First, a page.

ELLROY: And you love to read, you love to escape, right?

WALLACE: Yep. A total fantasist, and an observer, too, a people-watcher.

ELLROY: Sometimes I’ll leave the house and go to a delicatessen down the street from me—it’s been there a million years—just because I can look at people.

WALLACE: That’s my favorite sport, people watching, and New York City is the Yankee Stadium of the game. And this time of year, for a girl watcher, let’s say …

ELLROY: You get up in the morning because you might meet a woman. And if you stay at home by yourself, alone, you will not meet a woman.

WALLACE: One thing I kept thinking while reading Perfidia is that none of the action could take place today because of traffic. Nobody would be able to get anywhere. Do you identify yourself with L.A.?

ELLROY: No. It’s polluted. It’s overpopulated. But it is very much home. It was inevitable for me, the moving back. I was living in San Francisco, and Joan broke it off with me, and I needed a place to live. I’d been divorced. And I needed to write movies and TV shows to earn a living. Alimony. All that. So I figured what the hell, I’ll go back to L.A.

WALLACE: You mentioned Oswald. I’m so curious what you think went down in Dallas that day. Is Tabloid your sense of what led to it, just a fictional sort of rendering of it?

ELLROY: Not necessarily. I’d never been interested in the Kennedy assassination until ’88, when I read Libra. And from that point, I went out and bought the existing Kennedy theory books, most of which are outlandish. But what DeLillo posits—some rogue CIA guys—is the most dramatically sound, plausible explanation for it.

WALLACE: There’s a point in Perfidia where someone has pictures of Cary Grant in flagrante delicto, if you will. I always wonder how pictures like these never surface, how nothing, save the so-called deathbed confession by Howard Hunt, ever rises about the Kennedy assassination. I guess I’m sort of on the Oliver Stone side of the fence—the military-industrial-complex did it.

ELLROY: I did an event for the 50th anniversary of the assassination with Thomas Mallon at the Paley Center. You’ve got to read his book Watergate. It’s a brilliant historical novel. And if you’ve always wanted to know what happened, that’s it. He gives you the infrastructure. But what I give you—and this is the theme of these 11 novels of mine, eight written and three to go in the new quartet—is the secret human infrastructure of large public events. We look for explanations for these things. My mother’s murder—how do we explain misogynist violence? You go back to the granddaddy of all crimes for me, Elizabeth Short, the Black Dahlia. It’s not part of a serial killer train, it’s Elizabeth Short and this fiend she met that horrible night in 1947. There have been all these studies on the Black Dahlia, all these ridiculous accounts that purport to solve the crime and explain the psychology, and they become more and more broke and outlandish. Kennedy’s death is an epochal crime, as Elizabeth Short’s is.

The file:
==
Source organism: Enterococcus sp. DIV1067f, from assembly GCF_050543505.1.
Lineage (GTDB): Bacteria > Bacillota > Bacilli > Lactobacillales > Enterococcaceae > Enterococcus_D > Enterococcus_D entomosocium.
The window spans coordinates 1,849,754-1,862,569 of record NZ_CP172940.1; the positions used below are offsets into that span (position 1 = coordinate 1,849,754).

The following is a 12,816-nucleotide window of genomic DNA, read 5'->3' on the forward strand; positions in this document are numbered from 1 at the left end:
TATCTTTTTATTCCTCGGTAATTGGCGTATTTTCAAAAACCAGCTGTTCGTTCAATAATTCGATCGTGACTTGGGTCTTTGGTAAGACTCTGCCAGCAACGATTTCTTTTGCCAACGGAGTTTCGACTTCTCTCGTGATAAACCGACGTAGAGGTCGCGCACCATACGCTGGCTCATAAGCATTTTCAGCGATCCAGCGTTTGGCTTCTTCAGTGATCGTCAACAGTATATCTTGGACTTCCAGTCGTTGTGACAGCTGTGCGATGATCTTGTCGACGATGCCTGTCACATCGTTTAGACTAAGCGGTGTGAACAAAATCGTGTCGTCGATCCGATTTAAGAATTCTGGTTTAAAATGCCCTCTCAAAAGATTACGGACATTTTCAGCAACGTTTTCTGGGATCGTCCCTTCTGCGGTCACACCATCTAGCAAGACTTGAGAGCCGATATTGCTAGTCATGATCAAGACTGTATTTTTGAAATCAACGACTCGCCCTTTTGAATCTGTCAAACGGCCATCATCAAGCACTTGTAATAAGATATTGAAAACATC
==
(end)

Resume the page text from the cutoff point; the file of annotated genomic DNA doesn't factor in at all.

WALLACE: And is storytelling a way to make sense of it for you? Or is it a way to make sense of yourself within that context?

ELLROY: I have insane curiosity as to what happened in all these events. I will never know. I’m not a researcher. I don’t possess that kind of mind. I have a researcher who compiles the fact sheets and chronologies that allow me to write these big books of mine. I want to have enough data, so I won’t write myself into thin air, so that I can extrapolate and give you this secret human infrastructure. The only way I sate my own curiosity is to create this from scratch. There must be commanding love stories. There must be great moral cost.

WALLACE: I was at your rather notorious reading at Skylight Books in Los Angeles in 2006. It makes me wonder to what extent you care about your public persona. For a lot of writers, there is an overlap between the work and the persona.

ELLROY: There’s none with me, although you’ve seen me before—I’m outrageous.

WALLACE: At one point you were barking.

ELLROY: I kept saying, “Stop me now. It’s going to my head.” I got some photos. [Wallace laughs] Really, I did! It’s not my noblest sexual self in these moments, but I want to have fun. I want to undress. I get off my leash to go out and perform. Some other writers are just discomforted by the way I behave in public. Because they’re loath to perform.

WALLACE: I wish you were reading some of the stuff online these days. A lot of it seems to bear your influence. Internet writing is very knowing. It’s very insider-y. And it’s sort of Hedda Hopper-ed-out-hyper-alliterative, poppy, slangy. It does that staccato tango that you do really well. I also happen to think your voice anticipates much about what we have loved in rap. Are you aware at all of your artistic influence?